English English language Expression Usage

“I literally exploded”

[An updated and expanded post about “literally” appeared on June 28, 2017.]

Q: This is an observation, not a question. I am going mad from the proliferation of misuses of “literal” and “literally.” Quite often the offenders are otherwise well-spoken, articulate journalists, writers, intellectuals, even some of WNYC’s own. Here are the types of misuse I have noticed:

1. The exact opposite of the correct meaning: “I was so angry I literally exploded.”
2. Unnecessary. “Robert Murdoch is literally the man responsible for this transformation of modern media into a corporate enterprise.” (He is the man. “Literally” adds nothing.)
3. Weird: “The novel is literally fiery. It’s title is On Fire.”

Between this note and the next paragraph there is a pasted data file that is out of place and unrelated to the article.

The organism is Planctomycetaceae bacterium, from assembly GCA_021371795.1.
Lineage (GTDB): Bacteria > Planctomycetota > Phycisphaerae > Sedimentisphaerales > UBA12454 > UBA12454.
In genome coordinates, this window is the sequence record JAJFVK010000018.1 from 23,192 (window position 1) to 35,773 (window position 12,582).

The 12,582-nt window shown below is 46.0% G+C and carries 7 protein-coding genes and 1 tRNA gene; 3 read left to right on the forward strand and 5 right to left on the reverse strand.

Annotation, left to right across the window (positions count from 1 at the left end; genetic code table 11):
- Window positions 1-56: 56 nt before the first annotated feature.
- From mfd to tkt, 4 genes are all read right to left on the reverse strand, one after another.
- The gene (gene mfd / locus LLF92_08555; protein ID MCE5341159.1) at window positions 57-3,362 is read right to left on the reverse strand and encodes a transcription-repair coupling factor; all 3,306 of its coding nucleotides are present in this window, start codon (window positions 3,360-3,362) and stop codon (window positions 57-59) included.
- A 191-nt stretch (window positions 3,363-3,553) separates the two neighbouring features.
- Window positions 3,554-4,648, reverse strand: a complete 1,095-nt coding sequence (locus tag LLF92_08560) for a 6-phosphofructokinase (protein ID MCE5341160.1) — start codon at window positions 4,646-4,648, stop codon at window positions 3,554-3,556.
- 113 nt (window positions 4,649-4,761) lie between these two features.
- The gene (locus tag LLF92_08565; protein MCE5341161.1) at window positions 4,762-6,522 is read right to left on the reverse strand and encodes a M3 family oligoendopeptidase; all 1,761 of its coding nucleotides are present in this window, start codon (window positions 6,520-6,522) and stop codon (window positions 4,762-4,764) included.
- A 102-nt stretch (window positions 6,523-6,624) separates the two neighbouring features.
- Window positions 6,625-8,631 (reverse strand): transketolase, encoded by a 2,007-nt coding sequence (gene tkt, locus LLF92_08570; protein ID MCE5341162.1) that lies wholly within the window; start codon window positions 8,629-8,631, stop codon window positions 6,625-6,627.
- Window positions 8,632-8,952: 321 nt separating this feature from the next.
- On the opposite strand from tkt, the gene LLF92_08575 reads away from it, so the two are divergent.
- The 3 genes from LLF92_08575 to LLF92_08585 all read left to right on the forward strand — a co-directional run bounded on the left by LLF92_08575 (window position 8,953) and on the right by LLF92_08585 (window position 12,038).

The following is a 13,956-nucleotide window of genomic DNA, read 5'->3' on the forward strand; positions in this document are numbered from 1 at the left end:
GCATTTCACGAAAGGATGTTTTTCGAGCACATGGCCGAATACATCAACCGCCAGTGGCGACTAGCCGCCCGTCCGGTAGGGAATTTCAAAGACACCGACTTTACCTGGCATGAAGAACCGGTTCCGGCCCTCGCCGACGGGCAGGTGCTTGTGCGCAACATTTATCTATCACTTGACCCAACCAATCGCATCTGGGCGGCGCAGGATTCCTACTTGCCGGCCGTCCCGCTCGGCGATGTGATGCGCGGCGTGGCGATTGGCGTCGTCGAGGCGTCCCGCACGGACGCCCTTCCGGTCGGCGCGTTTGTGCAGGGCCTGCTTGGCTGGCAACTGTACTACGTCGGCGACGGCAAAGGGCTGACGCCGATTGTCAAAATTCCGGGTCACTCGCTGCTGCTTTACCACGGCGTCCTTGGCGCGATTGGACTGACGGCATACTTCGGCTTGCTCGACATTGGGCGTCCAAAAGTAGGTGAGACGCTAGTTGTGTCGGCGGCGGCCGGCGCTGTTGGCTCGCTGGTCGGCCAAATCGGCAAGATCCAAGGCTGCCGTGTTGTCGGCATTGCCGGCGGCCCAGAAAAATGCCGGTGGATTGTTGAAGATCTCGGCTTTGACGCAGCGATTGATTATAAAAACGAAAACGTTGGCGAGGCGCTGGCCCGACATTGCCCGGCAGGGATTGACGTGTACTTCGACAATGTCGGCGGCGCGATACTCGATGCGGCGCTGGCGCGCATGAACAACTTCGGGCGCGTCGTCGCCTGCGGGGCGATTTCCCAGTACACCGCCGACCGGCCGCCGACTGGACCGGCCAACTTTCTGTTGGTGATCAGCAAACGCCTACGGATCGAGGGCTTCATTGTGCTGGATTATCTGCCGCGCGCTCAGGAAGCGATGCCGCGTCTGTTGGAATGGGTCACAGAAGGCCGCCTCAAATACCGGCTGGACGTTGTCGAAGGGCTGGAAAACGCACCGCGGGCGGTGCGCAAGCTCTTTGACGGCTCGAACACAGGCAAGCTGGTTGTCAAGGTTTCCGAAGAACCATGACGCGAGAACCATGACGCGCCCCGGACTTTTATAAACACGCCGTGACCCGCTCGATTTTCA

4. Questionable: “This journalist/comic book artist literally illustrates the human condition.”
5. Used for emphasis, as some people use very, really, etc. “The movie was literally the best I ever saw.”

A: Great analysis! You’ve done a terrific job of categorizing and deconstructing the various misuses of “literally.” I’ve often harped on this but complaining doesn’t seem to do much good. “Literally” is increasingly being used to mean its opposite: “figuratively.” Go figure!

When I was an editor, I encountered things like “He literally had kittens,” and “She was literally climbing the walls,” and even one about spectators at an Old Settlers celebration who “were literally turned inside out and shot backwards in time.” I wrote about that one in my book Woe Is I.

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